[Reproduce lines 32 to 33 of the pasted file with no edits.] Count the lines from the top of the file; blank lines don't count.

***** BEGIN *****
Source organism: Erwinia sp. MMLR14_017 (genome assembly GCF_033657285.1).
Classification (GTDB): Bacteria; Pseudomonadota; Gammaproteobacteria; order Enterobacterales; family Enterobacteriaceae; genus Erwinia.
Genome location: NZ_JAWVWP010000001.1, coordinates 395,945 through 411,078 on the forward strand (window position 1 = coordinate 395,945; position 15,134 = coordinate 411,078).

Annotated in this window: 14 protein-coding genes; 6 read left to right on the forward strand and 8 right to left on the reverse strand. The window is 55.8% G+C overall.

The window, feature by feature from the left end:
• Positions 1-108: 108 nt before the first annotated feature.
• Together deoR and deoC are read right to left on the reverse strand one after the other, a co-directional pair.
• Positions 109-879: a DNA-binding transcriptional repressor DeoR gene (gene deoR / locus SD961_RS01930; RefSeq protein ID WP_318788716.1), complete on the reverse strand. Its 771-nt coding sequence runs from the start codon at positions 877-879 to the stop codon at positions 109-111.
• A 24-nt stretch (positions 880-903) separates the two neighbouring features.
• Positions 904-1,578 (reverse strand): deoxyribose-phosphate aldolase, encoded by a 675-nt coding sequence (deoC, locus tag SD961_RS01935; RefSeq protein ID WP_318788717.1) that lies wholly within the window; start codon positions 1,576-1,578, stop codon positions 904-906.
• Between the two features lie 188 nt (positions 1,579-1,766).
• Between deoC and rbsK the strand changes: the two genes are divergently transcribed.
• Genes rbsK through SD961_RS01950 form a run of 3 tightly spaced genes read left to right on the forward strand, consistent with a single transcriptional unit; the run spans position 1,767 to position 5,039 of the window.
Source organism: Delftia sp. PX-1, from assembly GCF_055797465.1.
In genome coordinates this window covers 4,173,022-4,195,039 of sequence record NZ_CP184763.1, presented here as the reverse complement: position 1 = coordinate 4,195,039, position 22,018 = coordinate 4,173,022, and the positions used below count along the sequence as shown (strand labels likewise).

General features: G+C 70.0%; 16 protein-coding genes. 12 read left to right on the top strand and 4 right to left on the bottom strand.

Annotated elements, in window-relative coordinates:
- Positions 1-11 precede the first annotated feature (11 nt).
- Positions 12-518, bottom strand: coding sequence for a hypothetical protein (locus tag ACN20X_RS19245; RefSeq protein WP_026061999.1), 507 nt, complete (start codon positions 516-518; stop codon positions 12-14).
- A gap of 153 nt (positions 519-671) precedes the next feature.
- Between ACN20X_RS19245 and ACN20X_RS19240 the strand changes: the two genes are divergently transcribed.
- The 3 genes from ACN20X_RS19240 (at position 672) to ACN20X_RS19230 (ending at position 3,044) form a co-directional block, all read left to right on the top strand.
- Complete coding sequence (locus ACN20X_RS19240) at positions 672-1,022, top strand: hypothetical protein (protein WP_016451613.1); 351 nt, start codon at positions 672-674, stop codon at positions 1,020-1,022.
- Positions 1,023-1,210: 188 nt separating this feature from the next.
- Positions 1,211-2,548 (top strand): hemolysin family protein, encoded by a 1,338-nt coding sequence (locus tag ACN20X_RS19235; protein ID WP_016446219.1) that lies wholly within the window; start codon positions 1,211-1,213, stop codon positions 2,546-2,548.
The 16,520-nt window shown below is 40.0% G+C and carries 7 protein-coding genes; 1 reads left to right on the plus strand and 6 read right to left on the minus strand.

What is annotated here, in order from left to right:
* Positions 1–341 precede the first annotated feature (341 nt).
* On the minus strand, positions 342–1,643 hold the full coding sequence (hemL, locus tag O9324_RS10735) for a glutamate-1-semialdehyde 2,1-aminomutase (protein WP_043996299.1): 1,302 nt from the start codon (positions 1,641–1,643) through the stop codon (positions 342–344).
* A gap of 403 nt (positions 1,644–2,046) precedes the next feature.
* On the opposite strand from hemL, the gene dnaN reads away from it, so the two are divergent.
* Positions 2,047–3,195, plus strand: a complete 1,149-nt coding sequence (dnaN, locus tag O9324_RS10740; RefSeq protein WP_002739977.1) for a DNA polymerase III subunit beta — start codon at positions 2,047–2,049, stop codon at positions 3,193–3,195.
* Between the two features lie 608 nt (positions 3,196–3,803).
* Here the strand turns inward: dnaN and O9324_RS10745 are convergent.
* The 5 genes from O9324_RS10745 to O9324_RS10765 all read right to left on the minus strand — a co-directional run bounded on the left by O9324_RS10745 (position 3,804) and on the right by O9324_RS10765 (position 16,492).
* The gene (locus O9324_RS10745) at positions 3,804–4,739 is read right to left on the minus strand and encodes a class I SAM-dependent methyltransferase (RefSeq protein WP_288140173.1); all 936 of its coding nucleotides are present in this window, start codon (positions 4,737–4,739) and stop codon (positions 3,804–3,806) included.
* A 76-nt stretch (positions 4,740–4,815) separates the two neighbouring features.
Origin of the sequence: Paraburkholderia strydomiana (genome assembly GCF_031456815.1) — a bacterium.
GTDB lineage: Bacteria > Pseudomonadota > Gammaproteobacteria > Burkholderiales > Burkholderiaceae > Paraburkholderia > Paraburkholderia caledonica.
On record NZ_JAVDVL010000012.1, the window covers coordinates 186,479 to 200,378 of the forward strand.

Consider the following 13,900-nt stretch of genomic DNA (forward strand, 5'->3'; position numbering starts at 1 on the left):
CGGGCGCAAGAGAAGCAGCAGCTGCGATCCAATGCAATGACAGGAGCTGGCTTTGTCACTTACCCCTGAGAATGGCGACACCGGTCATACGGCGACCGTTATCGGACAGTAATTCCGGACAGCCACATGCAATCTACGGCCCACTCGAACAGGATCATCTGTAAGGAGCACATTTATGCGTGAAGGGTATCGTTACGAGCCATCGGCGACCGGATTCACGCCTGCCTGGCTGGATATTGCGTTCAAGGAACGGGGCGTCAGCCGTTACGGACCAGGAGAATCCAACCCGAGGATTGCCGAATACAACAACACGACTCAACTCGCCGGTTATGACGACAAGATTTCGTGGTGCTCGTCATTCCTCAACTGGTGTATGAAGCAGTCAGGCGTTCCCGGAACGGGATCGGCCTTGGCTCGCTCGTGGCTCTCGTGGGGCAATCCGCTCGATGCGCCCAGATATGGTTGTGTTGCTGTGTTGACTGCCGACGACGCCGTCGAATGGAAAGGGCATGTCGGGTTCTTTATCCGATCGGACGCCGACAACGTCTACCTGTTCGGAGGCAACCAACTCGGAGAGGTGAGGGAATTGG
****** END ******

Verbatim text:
* Positions 2,047–3,195, plus strand: a complete 1,149-nt coding sequence (dnaN, locus tag O9324_RS10740; RefSeq protein WP_002739977.1) for a DNA polymerase III subunit beta — start codon at positions 2,047–2,049, stop codon at positions 3,193–3,195.
* Between the two features lie 608 nt (positions 3,196–3,803).